Differential access to health care may contribute to lower blood pressure (BP) control rates to under 140/90 mm Hg in African American compared with white hypertensive patients, especially men (26.5% vs 36.5% of all hypertensive patients in the National Health and Nutrition Examination Survey 1999-2000). The Department of Veterans Affairs (VA) system, which provides access to health care and medications across ethnic and economic boundaries, may reduce disparities in BP control.
To test this hypothesis, BP treatment and control groups were compared between African American (VA, n = 4379; non-VA, n = 2754) and white (VA, n = 7987; non-VA, n = 4980) hypertensive men.
In both groups, whites were older than African Americans (P<.05), had lower BP (P<.001), and had BP controlled to below 140/90 mm Hg more often on their last visit (P<.01). Blood pressure control to below 140/90 mm Hg was comparable among white hypertensive men at VA (55.6%) and non-VA (54.2%) settings (P = .12). In contrast, BP control was higher among African American hypertensive men at VA (49.4%) compared with non-VA (44.0%) settings (P<.01), even after controlling for age, numerous comorbid conditions, and rural-urban classification. African American hypertensive men received a comparable number of prescriptions for BP medications at VA sites (P = .18) and more prescriptions at non-VA sites than did whites (P<.001). African Americans had more visits in the previous year at VA sites (P<.001) and fewer visits at non-VA sites (P<.001) compared with whites.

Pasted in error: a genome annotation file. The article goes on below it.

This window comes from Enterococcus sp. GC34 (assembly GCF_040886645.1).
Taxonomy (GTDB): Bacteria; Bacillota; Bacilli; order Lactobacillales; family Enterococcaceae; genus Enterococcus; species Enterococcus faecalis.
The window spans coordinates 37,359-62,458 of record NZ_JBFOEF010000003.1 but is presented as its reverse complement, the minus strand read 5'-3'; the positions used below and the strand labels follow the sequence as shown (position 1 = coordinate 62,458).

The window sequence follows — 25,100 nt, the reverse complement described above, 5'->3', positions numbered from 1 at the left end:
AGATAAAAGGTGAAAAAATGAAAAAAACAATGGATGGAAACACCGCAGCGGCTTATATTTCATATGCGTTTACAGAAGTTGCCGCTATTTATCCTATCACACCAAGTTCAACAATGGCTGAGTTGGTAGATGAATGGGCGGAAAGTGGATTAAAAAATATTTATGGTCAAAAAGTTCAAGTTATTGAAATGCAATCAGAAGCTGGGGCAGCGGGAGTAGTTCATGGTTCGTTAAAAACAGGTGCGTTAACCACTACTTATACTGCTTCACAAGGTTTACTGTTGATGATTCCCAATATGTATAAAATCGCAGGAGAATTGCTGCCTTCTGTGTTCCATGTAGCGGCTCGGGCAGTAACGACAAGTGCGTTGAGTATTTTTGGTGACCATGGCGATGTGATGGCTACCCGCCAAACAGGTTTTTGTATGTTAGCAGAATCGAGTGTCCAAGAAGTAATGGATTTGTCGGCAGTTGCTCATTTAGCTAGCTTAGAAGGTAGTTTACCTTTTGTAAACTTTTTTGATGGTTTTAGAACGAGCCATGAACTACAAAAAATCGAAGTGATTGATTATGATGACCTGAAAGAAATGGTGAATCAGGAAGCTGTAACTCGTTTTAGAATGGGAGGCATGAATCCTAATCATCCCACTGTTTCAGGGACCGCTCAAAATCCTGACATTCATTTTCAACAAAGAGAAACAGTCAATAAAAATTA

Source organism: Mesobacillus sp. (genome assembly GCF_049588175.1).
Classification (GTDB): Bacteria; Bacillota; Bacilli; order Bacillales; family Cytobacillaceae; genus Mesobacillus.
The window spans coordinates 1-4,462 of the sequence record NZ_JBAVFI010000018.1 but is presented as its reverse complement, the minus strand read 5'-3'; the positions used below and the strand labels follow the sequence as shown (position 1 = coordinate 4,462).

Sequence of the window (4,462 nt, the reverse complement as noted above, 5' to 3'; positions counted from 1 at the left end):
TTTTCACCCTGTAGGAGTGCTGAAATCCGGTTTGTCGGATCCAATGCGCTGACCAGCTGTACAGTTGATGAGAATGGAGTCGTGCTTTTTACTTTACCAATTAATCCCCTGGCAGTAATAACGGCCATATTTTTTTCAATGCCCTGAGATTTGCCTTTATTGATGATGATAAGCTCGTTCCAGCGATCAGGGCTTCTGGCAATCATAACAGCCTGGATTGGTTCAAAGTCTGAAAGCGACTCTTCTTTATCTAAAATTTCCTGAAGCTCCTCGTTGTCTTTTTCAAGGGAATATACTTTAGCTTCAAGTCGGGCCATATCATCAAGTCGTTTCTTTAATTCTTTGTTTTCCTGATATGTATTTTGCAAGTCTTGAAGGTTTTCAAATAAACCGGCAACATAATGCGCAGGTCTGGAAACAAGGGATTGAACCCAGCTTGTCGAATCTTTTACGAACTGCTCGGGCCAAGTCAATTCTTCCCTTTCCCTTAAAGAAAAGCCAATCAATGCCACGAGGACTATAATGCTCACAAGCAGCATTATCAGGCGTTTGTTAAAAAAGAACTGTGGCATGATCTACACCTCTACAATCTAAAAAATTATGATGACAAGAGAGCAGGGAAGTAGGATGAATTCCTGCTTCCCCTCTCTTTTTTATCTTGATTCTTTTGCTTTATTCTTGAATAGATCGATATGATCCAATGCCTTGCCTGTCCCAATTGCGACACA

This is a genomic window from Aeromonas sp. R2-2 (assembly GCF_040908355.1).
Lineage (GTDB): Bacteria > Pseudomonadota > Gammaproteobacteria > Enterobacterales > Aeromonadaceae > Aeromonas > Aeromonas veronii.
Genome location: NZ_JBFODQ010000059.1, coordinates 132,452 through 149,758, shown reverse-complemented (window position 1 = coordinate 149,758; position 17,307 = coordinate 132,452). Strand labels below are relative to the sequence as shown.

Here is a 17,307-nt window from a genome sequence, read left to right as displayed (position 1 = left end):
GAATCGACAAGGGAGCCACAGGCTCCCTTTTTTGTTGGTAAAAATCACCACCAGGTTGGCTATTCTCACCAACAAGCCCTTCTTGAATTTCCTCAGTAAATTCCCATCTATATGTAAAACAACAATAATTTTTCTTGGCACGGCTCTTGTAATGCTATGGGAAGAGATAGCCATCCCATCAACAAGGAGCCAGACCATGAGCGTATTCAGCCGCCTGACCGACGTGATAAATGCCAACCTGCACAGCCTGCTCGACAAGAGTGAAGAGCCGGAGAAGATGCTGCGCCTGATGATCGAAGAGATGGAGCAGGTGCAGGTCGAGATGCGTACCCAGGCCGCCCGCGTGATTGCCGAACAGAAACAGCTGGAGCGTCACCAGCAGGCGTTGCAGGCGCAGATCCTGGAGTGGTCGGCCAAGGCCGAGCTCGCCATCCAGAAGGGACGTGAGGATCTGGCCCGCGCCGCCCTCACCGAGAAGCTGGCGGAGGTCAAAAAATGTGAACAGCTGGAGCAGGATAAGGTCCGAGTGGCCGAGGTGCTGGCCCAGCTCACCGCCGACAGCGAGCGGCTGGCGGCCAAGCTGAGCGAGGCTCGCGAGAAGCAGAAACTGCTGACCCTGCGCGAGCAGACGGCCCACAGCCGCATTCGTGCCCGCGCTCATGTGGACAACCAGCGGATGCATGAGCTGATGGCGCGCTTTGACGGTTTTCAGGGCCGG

The ethnic disparity in BP control between African Americans and whites was approximately 40% less at VA than at non-VA health care sites (6.2% vs 10.2%; P<.01). Ensuring access to health care could constitute one constructive component of a national initiative to reduce ethnic disparities in BP control and cardiovascular risk.